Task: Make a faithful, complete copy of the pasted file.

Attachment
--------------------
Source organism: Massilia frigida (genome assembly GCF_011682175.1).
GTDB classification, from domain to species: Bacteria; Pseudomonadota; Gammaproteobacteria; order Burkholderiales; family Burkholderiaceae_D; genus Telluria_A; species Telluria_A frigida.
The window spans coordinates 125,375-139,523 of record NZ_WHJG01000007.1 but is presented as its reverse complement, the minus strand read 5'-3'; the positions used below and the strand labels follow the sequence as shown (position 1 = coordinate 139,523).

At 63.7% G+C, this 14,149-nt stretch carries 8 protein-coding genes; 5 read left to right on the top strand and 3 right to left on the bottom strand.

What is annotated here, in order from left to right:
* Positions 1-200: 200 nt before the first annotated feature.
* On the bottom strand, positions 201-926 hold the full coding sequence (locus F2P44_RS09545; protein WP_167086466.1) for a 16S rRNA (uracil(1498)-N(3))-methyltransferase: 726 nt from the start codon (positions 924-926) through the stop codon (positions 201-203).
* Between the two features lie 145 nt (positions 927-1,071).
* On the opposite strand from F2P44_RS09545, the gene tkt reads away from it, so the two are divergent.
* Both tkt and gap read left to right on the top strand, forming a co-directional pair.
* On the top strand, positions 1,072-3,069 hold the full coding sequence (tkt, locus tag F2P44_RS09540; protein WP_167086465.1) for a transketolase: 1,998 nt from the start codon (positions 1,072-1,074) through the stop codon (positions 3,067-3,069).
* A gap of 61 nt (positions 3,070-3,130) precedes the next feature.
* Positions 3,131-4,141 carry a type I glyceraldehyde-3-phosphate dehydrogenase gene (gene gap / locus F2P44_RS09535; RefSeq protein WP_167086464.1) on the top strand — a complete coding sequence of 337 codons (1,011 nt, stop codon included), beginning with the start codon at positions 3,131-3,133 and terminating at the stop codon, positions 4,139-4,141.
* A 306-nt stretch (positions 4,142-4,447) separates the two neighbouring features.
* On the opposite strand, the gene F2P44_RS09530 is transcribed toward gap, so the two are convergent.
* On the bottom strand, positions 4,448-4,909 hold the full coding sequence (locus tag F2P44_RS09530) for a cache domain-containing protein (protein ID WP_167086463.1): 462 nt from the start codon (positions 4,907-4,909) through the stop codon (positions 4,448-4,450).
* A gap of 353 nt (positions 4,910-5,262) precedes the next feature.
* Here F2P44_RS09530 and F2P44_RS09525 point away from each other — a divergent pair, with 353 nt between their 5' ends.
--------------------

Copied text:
Source organism: Massilia frigida (genome assembly GCF_011682175.1).
GTDB classification, from domain to species: Bacteria; Pseudomonadota; Gammaproteobacteria; order Burkholderiales; family Burkholderiaceae_D; genus Telluria_A; species Telluria_A frigida.
The window spans coordinates 125,375-139,523 of record NZ_WHJG01000007.1 but is presented as its reverse complement, the minus strand read 5'-3'; the positions used below and the strand labels follow the sequence as shown (position 1 = coordinate 139,523).

At 63.7% G+C, this 14,149-nt stretch carries 8 protein-coding genes; 5 read left to right on the top strand and 3 right to left on the bottom strand.

What is annotated here, in order from left to right:
* Positions 1-200: 200 nt before the first annotated feature.
* On the bottom strand, positions 201-926 hold the full coding sequence (locus F2P44_RS09545; protein WP_167086466.1) for a 16S rRNA (uracil(1498)-N(3))-methyltransferase: 726 nt from the start codon (positions 924-926) through the stop codon (positions 201-203).
* Between the two features lie 145 nt (positions 927-1,071).
* On the opposite strand from F2P44_RS09545, the gene tkt reads away from it, so the two are divergent.
* Both tkt and gap read left to right on the top strand, forming a co-directional pair.
* On the top strand, positions 1,072-3,069 hold the full coding sequence (tkt, locus tag F2P44_RS09540; protein WP_167086465.1) for a transketolase: 1,998 nt from the start codon (positions 1,072-1,074) through the stop codon (positions 3,067-3,069).
* A gap of 61 nt (positions 3,070-3,130) precedes the next feature.
* Positions 3,131-4,141 carry a type I glyceraldehyde-3-phosphate dehydrogenase gene (gene gap / locus F2P44_RS09535; RefSeq protein WP_167086464.1) on the top strand — a complete coding sequence of 337 codons (1,011 nt, stop codon included), beginning with the start codon at positions 3,131-3,133 and terminating at the stop codon, positions 4,139-4,141.
* A 306-nt stretch (positions 4,142-4,447) separates the two neighbouring features.
* On the opposite strand, the gene F2P44_RS09530 is transcribed toward gap, so the two are convergent.
* On the bottom strand, positions 4,448-4,909 hold the full coding sequence (locus tag F2P44_RS09530) for a cache domain-containing protein (protein ID WP_167086463.1): 462 nt from the start codon (positions 4,907-4,909) through the stop codon (positions 4,448-4,450).
* A gap of 353 nt (positions 4,910-5,262) precedes the next feature.
* Here F2P44_RS09530 and F2P44_RS09525 point away from each other — a divergent pair, with 353 nt between their 5' ends.